Abstract Title:

Vitamin D in polycystic ovary syndrome: Relationship to obesity and insulin resistance.

Abstract Source:

Mol Nutr Food Res. 2016 Jan ;60(1):110-8. Epub 2015 Sep 7. PMID: 26255991

Abstract Author(s):

Anju E Joham, Helena J Teede, Samantha Cassar, Nigel K Stepto, Boyd J Strauss, Cheryce L Harrison, Jacqueline Boyle, Barbora de Courten

Article Affiliation:

Anju E Joham


SCOPE: Polycystic ovary syndrome (PCOS) is underpinned by insulin resistance (IR). In PCOS, the relationships between vitamin D, adiposity, and IR are unclear. We aim to explore these relationships in lean and overweight women with PCOS.

METHODS AND RESULTS: This is a cross-sectional study conducted in a tertiary medical center. Participants included 42 women with PCOS and 34 controls without PCOS. Vitamin D and metabolic markers were measured. Detailed body composition and gold standard hyperinsulinemic euglycemic clamps were performed. The main outcome measures were plasma levels of vitamin D, adiposity measures, and glucose infusion rate. Vitamin D levels were lower in overweight women with PCOS compared with overweight controls (31.6 and 46.1 nmol/L, respectively, p = 0.01). Vitamin D was not associated with IR after adjustment for confounders; however, there was a significant interaction between PCOS and percentage body fat. Further analysis by PCOS status revealed that vitamin D was associated with IR in the PCOS group (β coefficient 2.1, 95% CI 0.2-4.0, p = 0.03), but not in the non-PCOS group.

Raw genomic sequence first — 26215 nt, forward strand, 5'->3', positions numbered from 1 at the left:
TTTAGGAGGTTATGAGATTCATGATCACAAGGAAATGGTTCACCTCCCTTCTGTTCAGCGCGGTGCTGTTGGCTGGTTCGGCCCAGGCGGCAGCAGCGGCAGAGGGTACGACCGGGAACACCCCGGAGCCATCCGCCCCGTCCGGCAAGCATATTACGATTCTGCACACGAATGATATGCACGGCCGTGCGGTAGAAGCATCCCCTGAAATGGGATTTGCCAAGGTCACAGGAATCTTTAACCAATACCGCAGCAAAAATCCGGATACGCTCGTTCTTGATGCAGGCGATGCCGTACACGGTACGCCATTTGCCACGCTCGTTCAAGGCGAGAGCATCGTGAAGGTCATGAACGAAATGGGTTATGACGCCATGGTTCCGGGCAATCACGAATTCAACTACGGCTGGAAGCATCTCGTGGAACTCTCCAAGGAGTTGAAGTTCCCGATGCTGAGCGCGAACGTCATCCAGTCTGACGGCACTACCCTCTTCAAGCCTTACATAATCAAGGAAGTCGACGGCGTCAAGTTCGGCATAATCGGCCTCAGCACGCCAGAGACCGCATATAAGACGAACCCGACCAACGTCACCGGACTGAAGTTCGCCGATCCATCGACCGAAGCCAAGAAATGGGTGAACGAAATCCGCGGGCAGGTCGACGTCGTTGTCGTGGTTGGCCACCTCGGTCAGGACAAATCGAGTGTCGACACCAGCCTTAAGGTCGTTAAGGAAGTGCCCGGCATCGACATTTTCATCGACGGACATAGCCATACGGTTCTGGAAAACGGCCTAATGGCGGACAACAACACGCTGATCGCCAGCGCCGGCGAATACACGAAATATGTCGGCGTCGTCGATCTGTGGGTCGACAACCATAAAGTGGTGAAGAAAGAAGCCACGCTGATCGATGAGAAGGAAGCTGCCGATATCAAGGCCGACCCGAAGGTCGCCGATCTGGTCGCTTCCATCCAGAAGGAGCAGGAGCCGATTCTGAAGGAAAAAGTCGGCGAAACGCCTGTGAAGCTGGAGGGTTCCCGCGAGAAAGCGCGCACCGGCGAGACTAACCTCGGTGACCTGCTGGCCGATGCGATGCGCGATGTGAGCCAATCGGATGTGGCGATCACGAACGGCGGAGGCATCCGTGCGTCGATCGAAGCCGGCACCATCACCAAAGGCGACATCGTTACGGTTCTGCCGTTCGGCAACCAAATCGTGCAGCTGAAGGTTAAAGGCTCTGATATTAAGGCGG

CONCLUSION: Vitamin D is associated with IR in women with PCOS, but not in controls. Large intervention studies are needed to determine if vitamin D supplementation can improve IR in PCOS.

Study Type : Human Study

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